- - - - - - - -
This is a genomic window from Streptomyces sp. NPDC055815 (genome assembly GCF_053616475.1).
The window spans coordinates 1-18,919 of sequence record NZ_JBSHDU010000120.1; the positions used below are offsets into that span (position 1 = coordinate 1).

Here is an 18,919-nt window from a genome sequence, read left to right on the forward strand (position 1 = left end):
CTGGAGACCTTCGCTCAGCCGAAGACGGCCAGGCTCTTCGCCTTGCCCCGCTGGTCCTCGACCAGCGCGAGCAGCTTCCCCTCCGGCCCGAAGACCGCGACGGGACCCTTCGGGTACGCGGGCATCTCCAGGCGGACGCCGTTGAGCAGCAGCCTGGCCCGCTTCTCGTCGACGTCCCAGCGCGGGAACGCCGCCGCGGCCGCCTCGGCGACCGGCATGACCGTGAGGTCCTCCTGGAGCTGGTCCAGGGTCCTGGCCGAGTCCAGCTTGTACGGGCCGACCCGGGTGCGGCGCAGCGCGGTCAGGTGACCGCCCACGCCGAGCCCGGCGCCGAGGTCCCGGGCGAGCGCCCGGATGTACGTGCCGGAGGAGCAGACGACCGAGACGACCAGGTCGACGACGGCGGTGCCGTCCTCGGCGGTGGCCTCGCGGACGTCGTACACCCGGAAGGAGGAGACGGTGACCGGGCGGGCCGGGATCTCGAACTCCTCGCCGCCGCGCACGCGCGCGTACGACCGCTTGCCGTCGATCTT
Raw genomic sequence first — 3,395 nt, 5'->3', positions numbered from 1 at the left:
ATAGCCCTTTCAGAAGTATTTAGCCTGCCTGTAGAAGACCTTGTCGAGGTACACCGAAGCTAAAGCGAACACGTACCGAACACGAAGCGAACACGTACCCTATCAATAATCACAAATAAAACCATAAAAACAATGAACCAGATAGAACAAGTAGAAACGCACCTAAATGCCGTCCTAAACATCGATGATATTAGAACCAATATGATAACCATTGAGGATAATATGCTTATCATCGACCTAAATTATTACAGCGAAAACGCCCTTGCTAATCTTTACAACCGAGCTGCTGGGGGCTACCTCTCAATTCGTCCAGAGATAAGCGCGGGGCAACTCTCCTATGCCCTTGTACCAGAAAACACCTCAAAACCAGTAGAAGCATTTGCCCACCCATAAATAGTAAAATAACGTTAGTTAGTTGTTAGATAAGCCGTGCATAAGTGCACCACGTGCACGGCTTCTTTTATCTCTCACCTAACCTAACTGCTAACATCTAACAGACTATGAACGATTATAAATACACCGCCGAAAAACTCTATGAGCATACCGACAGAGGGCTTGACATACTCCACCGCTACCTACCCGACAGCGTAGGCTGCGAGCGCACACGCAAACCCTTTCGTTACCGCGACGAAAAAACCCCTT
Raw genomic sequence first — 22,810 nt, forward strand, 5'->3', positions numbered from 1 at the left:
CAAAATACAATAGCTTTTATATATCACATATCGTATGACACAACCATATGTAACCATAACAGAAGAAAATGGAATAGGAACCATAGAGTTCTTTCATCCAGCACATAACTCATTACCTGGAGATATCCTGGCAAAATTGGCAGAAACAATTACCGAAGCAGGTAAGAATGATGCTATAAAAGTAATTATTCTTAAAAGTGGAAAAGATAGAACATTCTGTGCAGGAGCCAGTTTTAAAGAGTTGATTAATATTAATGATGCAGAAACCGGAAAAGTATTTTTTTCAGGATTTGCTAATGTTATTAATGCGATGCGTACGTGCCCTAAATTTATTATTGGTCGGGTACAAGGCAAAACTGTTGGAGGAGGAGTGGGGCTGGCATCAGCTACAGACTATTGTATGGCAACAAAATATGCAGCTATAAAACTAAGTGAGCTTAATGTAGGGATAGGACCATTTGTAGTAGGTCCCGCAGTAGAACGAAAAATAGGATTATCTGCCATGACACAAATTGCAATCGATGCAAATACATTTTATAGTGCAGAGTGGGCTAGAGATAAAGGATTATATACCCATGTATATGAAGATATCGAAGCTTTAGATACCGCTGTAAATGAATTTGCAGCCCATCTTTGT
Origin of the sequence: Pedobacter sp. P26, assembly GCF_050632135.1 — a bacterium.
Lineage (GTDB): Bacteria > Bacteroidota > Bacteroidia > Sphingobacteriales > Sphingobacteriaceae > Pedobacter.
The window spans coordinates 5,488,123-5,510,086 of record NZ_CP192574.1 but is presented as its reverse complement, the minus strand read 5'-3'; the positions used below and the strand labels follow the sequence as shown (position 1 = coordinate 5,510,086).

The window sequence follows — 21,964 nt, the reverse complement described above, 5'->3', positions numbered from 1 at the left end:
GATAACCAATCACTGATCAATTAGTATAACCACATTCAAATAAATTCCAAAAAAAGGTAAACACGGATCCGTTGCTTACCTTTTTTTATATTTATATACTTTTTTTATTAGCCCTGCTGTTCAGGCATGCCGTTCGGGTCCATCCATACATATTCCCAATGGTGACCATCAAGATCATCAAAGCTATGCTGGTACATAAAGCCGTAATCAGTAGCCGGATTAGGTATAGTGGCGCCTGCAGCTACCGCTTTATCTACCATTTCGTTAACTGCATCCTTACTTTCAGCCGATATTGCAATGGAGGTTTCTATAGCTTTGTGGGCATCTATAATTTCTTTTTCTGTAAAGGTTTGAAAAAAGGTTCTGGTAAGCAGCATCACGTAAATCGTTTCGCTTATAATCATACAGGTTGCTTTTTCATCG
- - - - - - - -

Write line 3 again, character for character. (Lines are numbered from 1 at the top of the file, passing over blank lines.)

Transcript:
Here is an 18,919-nt window from a genome sequence, read left to right on the forward strand (position 1 = left end):